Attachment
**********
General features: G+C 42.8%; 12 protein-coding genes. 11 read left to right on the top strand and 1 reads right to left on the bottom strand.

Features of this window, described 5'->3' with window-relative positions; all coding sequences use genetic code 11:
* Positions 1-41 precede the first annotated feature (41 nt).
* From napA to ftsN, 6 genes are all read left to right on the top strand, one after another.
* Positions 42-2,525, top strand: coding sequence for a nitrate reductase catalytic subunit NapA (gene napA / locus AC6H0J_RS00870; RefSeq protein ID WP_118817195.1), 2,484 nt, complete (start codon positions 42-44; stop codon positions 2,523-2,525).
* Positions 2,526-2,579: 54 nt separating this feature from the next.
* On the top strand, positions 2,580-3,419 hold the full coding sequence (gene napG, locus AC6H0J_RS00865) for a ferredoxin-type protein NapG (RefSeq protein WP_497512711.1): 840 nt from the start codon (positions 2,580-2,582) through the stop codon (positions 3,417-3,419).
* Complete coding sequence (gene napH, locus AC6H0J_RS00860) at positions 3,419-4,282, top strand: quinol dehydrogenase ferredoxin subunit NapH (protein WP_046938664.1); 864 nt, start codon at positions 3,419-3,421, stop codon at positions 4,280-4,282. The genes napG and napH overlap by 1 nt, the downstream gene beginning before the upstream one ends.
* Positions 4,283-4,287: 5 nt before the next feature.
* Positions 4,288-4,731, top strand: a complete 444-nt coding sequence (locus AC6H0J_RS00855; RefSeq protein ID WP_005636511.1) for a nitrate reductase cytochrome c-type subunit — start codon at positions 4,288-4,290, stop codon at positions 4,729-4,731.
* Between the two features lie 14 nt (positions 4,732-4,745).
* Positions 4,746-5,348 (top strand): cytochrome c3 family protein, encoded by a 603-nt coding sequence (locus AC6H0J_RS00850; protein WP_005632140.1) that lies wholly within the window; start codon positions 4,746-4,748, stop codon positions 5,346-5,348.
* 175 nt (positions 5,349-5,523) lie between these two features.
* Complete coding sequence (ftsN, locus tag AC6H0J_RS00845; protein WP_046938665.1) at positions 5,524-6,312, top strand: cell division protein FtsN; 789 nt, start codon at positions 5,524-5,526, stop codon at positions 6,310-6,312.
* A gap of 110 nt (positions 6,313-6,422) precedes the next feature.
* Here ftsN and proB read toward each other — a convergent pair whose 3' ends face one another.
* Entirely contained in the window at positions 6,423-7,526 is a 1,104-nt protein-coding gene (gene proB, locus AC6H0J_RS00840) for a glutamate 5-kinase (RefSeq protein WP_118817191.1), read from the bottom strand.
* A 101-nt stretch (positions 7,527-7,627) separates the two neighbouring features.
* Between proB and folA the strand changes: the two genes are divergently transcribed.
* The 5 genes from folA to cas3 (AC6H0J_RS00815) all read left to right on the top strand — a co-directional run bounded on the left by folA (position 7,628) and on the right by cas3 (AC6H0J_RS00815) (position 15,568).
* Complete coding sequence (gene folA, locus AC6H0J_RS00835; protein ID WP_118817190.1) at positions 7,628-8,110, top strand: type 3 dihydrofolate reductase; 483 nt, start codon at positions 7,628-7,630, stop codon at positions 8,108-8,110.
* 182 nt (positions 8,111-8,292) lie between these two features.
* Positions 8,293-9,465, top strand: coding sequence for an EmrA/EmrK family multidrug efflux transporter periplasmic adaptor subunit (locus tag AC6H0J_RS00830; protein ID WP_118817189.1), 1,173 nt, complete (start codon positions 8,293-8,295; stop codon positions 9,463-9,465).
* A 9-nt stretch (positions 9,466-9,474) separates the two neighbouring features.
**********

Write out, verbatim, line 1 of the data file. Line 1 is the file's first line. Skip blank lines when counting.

General features: G+C 42.8%; 12 protein-coding genes. 11 read left to right on the top strand and 1 reads right to left on the bottom strand.